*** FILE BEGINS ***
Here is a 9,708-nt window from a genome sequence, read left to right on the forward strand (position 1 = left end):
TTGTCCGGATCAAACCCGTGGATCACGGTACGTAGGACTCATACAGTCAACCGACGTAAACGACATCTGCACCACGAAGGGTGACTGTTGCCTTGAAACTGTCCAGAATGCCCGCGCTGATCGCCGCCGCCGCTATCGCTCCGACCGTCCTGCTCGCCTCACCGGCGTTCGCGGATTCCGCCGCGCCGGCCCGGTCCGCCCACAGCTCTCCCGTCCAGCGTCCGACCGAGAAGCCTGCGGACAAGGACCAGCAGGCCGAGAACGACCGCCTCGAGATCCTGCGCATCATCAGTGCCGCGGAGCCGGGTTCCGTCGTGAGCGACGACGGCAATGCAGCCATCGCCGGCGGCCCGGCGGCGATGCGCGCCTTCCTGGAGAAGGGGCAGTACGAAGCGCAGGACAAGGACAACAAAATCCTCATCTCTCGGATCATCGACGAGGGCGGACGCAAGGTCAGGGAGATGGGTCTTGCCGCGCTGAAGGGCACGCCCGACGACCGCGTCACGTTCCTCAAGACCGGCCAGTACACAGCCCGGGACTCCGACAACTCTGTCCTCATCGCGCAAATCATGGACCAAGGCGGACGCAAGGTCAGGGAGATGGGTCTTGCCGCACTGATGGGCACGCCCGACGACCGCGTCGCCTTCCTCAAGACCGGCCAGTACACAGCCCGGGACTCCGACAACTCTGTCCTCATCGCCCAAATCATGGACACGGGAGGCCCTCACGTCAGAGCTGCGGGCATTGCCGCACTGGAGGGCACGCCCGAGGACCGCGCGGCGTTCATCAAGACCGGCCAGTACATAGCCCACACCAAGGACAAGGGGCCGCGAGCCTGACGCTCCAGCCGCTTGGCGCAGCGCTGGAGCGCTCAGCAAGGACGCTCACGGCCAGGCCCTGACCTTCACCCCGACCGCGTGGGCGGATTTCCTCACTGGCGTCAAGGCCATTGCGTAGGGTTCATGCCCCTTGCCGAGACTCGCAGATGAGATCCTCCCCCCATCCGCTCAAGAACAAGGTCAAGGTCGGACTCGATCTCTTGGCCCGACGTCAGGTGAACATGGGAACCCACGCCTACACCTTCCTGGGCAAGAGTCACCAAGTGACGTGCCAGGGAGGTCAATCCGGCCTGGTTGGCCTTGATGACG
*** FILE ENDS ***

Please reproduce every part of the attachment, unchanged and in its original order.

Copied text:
Here is a 9,708-nt window from a genome sequence, read left to right on the forward strand (position 1 = left end):
TTGTCCGGATCAAACCCGTGGATCACGGTACGTAGGACTCATACAGTCAACCGACGTAAACGACATCTGCACCACGAAGGGTGACTGTTGCCTTGAAACTGTCCAGAATGCCCGCGCTGATCGCCGCCGCCGCTATCGCTCCGACCGTCCTGCTCGCCTCACCGGCGTTCGCGGATTCCGCCGCGCCGGCCCGGTCCGCCCACAGCTCTCCCGTCCAGCGTCCGACCGAGAAGCCTGCGGACAAGGACCAGCAGGCCGAGAACGACCGCCTCGAGATCCTGCGCATCATCAGTGCCGCGGAGCCGGGTTCCGTCGTGAGCGACGACGGCAATGCAGCCATCGCCGGCGGCCCGGCGGCGATGCGCGCCTTCCTGGAGAAGGGGCAGTACGAAGCGCAGGACAAGGACAACAAAATCCTCATCTCTCGGATCATCGACGAGGGCGGACGCAAGGTCAGGGAGATGGGTCTTGCCGCGCTGAAGGGCACGCCCGACGACCGCGTCACGTTCCTCAAGACCGGCCAGTACACAGCCCGGGACTCCGACAACTCTGTCCTCATCGCGCAAATCATGGACCAAGGCGGACGCAAGGTCAGGGAGATGGGTCTTGCCGCACTGATGGGCACGCCCGACGACCGCGTCGCCTTCCTCAAGACCGGCCAGTACACAGCCCGGGACTCCGACAACTCTGTCCTCATCGCCCAAATCATGGACACGGGAGGCCCTCACGTCAGAGCTGCGGGCATTGCCGCACTGGAGGGCACGCCCGAGGACCGCGCGGCGTTCATCAAGACCGGCCAGTACATAGCCCACACCAAGGACAAGGGGCCGCGAGCCTGACGCTCCAGCCGCTTGGCGCAGCGCTGGAGCGCTCAGCAAGGACGCTCACGGCCAGGCCCTGACCTTCACCCCGACCGCGTGGGCGGATTTCCTCACTGGCGTCAAGGCCATTGCGTAGGGTTCATGCCCCTTGCCGAGACTCGCAGATGAGATCCTCCCCCCATCCGCTCAAGAACAAGGTCAAGGTCGGACTCGATCTCTTGGCCCGACGTCAGGTGAACATGGGAACCCACGCCTACACCTTCCTGGGCAAGAGTCACCAAGTGACGTGCCAGGGAGGTCAATCCGGCCTGGTTGGCCTTGATGACG